Ugly Betty; Ugly Betcha

“Ugly” is not acceptable in our culture when it comes to looks, but it sure seems to thrive when it comes to actions and words.

Okay, so the play on the name of the television show, Ugly Betty, is lame, but the point is serious – things can get ugly quickly when it comes to our civil discourse over the issues in our culture.

I’ve said it many times and will say it again, but one of the hardest things in the world is to speak the truth but do so in grace.  It’s hard because truth itself is hard, and if that truth goes against what we think or what we are doing, then we almost never see or hear any grace even if it’s there.

Our self-defense mechanisms go up faster than our antenna for self-inspection.  And in this regard I constantly need to preach this message to myself.

But two things have happened in the last several days on both sides of the cultural debate on the legal and moral equivalency of homosexual conduct and heterosexual conduct that, to me, are ugly.

A Metro Nashville employee was recently suspended for anti-homosexual comments made on his employer’s Facebook page.  We don’t know all that was said, but he did say that two of his co-workers should “crawl back into the closet.”

I don’t really know what he meant because I can’t get in this man’s head, but the intonation brings up images of some kind of bug or animal, at least in my mind.  He may have simply meant that he wished homosexual conduct were not injected into the workplace, the same as any other sexual conduct, but the way we say things can be as important as what we say. And it can often get in the way of what it is we’re trying to say.  A lack of grace can obfuscate the truth of the message.

But, on the flip side, a pastor in Memphis recently urged his congregation to go to a couple of web pages and find out which candidates for city council had supported and which had opposed a proposed ordinance that would have injected homosexuality into the City of Memphis workplace.  But some of the comments made about this pastor by pro-homosexual advocates and the doctored pictures of him that they used were pretty ugly and mean. And I’m sure that, for some, the tenor of their castigation obfuscated their message as well.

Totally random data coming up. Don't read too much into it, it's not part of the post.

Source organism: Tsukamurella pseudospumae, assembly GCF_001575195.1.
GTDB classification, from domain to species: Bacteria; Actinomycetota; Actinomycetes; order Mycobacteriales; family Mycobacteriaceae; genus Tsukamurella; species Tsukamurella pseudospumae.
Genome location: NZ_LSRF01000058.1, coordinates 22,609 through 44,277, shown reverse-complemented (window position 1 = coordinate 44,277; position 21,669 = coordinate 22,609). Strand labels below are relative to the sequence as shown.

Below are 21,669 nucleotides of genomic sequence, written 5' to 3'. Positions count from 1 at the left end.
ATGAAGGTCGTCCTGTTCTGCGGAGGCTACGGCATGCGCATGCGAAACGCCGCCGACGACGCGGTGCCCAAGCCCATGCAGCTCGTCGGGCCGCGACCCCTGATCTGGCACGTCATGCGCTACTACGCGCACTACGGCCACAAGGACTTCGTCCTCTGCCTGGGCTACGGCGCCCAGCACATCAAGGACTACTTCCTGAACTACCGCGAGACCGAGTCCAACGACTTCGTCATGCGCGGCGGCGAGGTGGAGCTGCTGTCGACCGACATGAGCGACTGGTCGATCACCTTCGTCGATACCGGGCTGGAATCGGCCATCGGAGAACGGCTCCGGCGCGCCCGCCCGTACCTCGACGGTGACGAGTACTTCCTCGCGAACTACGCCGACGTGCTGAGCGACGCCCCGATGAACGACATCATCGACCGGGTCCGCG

[pullquote1 quotes=”true” align=”right”]Truth and grace, not ugliness, should all be our aim, even when we strongly disagree with another.[/pullquote1]To be honest, I understand the rage of many who are engaged in homosexual conduct because for many of them their conduct defines their identity.  So, when anyone says that homosexuality is an inappropriate expression of human sexuality, that they don’t want it being encouraged through the law’s approval, or they don’t want it injected into the workplace, then those who find their identity in that conduct naturally feel personally attacked.  And none of us like to have our identity, our “who-we-are”, attacked.  That’s when we’re most inclined to defend ourselves and lash out at the attacker.

There are times when I don’t like the things that are often said about me when I speak against cultural acceptance of homosexual conduct and in favor of sex within the confines of the marital relationship between a man and a woman. But in those moments I try to remember that my identity is not based on what others think or say about me, but on the intrinsic dignity I possess as a person made in the image of God and the wonder that He would extend grace to me even though in my own way I sometimes act contrary to His truth.

Truth and grace, not ugliness, should all be our aim, even when we strongly disagree with another.  And though I will stand my ground with respect to what I believe is the truth about human sexuality, I hope the arrow of truth I launch hits the target of grace more often than not.  We sure don’t need more ugly if we can help it.